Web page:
The European Union’s top official on Wednesday proposed the establishment of a new United Nations-backed court to investigate and prosecute Russian aggression in Ukraine, reflecting growing calls in Kyiv and the West for holding Moscow accountable in a specialized tribunal for atrocities committed during the war.
The idea, which would have to overcome significant procedural hurdles to become reality, underlines the frustration among many officials that the international justice system is not equipped to prosecute top Russian officials over the invasion, even as independent investigators have documented evidence of possible Russian war crimes, including the execution of civilians, unmarked graves and torture rooms.
“We are ready to start working with the international community to get the broadest international support possible for this specialized court,” Ursula von der Leyen, the president of the European Commission, the European Union’s executive arm, said in a statement proposing the new court on Wednesday.
Kyiv is pushing world leaders to create an international tribunal to work alongside the International Criminal Court to hold Russian soldiers and top Moscow officials accountable. President Volodymyr Zelensky made a plea for such a tribunal in his nightly address on Tuesday, the same day that justice ministers from the Group of 7 nations discussed a proposal to create a war-crimes tribunal in Berlin and Ukraine’s first lady made the case to British lawmakers.
“This is exactly what we have been suggesting for a long time,” Andriy Yermak, the head of the Ukrainian president’s office, said on Wednesday in response to Ms. von der Leyen’s proposal. “Russia will pay for crimes and destruction. They will not avoid it.”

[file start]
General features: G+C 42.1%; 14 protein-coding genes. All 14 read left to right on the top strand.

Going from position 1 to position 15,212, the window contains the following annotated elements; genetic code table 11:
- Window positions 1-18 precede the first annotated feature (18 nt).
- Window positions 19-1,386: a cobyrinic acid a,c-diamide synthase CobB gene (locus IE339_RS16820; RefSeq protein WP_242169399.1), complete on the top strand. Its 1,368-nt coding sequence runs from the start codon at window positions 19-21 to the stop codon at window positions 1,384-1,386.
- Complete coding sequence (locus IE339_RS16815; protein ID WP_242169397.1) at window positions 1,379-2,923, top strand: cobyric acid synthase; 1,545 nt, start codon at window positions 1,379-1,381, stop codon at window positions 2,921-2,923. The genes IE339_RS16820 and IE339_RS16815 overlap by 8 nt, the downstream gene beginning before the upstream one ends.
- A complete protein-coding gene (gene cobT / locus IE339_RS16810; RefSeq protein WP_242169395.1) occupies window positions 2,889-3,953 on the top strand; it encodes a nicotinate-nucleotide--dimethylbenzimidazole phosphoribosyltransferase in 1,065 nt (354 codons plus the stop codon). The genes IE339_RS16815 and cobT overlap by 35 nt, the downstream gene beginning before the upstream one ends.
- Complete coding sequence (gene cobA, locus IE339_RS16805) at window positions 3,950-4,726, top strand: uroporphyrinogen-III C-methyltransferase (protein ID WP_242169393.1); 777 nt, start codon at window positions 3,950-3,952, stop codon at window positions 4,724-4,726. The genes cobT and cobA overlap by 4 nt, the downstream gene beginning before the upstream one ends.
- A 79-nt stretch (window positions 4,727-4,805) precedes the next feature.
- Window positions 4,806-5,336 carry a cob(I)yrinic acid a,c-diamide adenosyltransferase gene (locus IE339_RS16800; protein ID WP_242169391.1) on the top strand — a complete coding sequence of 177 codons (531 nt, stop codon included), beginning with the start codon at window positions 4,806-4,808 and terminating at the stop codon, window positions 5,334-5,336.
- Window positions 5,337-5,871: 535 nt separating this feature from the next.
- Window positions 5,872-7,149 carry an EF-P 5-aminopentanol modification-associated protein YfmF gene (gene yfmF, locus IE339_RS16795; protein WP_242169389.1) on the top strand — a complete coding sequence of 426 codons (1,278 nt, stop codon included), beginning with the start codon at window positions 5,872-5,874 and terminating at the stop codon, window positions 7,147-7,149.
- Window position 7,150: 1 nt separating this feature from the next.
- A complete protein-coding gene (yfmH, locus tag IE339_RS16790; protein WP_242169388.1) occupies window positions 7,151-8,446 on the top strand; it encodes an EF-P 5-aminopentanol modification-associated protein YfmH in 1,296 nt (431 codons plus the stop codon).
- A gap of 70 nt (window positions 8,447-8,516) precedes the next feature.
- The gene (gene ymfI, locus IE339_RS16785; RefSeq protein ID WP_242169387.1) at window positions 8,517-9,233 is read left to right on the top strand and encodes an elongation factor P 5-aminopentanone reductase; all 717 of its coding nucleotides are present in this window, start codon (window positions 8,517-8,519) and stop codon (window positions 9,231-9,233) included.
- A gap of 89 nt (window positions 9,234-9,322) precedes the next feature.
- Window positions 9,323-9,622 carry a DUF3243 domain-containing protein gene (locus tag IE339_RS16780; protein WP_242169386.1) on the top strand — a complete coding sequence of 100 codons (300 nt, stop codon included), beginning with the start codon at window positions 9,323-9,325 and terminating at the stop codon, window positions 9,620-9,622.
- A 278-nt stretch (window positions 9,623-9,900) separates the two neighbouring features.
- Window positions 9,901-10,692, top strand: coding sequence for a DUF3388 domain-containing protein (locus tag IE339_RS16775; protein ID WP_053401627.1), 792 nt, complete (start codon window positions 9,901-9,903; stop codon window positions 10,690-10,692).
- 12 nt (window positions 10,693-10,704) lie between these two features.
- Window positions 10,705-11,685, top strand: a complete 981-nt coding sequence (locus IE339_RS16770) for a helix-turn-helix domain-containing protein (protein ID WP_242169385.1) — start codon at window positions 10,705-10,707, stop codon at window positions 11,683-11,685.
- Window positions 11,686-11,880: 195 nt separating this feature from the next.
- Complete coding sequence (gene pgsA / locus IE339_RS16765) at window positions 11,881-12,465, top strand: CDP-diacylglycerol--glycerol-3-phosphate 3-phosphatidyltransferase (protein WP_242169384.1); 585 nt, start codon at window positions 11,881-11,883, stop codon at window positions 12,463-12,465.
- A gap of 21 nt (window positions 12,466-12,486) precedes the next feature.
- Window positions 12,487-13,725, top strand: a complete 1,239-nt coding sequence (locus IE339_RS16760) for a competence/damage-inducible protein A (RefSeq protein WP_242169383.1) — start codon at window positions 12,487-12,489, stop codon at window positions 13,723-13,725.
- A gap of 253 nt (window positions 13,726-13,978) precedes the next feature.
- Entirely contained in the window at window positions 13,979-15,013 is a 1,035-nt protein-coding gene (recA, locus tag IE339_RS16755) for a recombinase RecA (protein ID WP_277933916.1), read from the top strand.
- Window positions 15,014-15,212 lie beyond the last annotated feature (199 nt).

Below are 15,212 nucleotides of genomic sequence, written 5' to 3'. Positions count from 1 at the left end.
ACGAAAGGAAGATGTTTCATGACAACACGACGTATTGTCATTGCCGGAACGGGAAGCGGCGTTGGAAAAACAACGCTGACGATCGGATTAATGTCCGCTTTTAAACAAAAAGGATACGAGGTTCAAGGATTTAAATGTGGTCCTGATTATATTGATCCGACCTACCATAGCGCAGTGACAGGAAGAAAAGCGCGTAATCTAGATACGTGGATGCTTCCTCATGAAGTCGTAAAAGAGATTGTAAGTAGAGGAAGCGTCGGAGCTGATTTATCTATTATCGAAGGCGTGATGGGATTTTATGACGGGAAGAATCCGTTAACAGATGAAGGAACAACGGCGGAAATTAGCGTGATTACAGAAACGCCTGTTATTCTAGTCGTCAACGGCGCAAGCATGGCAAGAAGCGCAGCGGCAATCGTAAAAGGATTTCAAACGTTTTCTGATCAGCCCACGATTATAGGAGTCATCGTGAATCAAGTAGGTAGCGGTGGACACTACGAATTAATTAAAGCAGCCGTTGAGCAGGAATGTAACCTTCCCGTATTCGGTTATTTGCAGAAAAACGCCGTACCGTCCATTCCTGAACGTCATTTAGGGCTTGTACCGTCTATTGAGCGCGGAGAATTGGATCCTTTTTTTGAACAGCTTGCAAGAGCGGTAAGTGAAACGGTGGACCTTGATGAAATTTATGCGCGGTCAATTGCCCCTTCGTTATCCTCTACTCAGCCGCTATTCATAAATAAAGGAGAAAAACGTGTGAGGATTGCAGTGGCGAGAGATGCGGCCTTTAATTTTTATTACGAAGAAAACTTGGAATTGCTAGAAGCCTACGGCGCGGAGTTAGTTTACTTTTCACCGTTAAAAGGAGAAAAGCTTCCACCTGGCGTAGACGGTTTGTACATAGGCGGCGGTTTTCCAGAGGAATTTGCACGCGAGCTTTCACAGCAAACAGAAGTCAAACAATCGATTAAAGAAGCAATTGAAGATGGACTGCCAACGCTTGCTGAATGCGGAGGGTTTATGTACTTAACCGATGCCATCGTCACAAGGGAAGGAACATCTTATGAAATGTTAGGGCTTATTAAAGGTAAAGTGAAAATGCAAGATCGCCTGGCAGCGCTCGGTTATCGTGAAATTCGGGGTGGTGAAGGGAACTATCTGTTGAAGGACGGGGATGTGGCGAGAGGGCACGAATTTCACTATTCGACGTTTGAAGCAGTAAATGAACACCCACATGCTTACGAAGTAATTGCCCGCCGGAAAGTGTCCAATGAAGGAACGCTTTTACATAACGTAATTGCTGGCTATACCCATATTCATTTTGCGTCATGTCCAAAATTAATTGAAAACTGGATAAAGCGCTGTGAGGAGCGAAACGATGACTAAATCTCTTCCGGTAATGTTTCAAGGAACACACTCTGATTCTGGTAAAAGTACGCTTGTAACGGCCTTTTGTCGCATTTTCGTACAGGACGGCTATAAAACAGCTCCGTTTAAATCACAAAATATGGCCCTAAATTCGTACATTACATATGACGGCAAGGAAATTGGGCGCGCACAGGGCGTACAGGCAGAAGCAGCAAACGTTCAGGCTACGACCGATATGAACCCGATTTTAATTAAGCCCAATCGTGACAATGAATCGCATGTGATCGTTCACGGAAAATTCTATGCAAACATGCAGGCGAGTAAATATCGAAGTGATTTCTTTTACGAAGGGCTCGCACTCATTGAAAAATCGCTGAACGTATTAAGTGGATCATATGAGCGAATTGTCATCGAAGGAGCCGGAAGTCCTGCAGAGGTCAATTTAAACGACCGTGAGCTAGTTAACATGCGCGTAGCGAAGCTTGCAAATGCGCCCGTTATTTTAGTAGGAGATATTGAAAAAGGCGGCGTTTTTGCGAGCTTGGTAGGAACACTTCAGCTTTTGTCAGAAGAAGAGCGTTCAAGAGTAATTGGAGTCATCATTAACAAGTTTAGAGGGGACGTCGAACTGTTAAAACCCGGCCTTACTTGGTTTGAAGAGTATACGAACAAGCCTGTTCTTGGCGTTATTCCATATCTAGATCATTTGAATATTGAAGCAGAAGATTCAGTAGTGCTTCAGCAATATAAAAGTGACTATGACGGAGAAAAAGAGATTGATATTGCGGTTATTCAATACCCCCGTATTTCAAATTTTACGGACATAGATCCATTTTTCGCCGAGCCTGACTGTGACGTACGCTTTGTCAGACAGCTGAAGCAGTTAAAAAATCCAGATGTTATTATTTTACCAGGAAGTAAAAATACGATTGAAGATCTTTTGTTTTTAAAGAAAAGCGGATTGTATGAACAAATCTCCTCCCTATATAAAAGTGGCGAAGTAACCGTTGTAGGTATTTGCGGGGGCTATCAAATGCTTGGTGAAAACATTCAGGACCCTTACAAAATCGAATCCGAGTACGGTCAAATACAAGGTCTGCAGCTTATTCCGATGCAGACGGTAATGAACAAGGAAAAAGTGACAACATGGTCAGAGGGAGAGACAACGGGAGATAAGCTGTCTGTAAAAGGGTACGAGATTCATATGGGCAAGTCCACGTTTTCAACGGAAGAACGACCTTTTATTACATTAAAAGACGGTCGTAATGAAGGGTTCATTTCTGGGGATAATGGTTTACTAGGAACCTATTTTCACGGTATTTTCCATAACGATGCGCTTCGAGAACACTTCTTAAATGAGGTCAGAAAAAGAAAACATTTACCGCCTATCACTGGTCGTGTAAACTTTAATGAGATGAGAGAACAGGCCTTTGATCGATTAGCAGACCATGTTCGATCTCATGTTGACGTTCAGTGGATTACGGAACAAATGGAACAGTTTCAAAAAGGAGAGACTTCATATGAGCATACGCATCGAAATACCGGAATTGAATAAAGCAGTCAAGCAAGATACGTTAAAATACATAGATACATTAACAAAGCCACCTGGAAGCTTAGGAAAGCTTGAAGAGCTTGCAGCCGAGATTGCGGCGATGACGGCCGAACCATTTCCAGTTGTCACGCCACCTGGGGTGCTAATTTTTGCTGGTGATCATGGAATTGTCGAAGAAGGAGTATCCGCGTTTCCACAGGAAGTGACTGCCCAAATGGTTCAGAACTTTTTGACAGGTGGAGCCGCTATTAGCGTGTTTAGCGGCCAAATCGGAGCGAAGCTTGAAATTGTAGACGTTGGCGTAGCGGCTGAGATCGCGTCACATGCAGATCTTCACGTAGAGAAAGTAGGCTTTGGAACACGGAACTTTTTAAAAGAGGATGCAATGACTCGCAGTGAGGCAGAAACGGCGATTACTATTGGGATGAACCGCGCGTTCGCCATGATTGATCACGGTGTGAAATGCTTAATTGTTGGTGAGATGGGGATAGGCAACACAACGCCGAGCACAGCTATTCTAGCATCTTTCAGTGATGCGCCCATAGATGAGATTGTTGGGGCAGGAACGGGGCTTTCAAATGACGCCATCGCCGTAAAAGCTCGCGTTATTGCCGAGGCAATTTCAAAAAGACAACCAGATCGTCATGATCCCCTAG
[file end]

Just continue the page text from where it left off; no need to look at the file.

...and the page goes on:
Investigators have documented evidence of possible Russian war crimes since the war’s early days, including the execution of civilians in Bucha, a Kyiv suburb, in March. More recently, retreating Russian forces have left behind unmarked graves and torture rooms. Civilians killed execution-style were found this month in the southern region of Kherson.
The Kremlin has denied such accusations, and it could be years before any prosecutions for war crimes conclude. Ukraine has staged several war-crimes trials, and a host of international bodies are also investigating. But bringing top Russian leaders to justice would be difficult, and establishing the burden of proof for the most serious crimes is notoriously onerous.
A new court would work alongside the International Criminal Court, which was established in 2002 to investigate and prosecute war crimes, genocide and crimes against humanity. In 2018, its remit was expanded to include the crime of aggression, which prohibits any country’s leaders from “the planning, preparation, initiation or execution” of an attack on another nation in violation of the United Nations Charter — in other words, making it illegal to invade another country.
Prosecuting the crime of aggression would require consent from Russia, which legal scholars say the Kremlin would never provide.
In his Tuesday address, Mr. Zelensky said that even at the level of the International Criminal Court, it was “still impossible to bring the highest political and military leadership of Russia to justice for the crime of aggression against our state.”
A new tribunal just for the purpose of prosecuting Russian leaders for the crime of aggression would be a way around that. The Netherlands, where the International Criminal Court is based, says it is willing to host such a new court.
Critics of the idea say that such a court would lack the appearance of impartiality, that it would need enormous investment and preparation time, and that the defendants would never participate.
Both Russian and Ukrainian soldiers have been accused of war crimes since Moscow ordered a full-scale invasion of Ukraine in late February, although the number and scale of reported Russian crimes are far greater.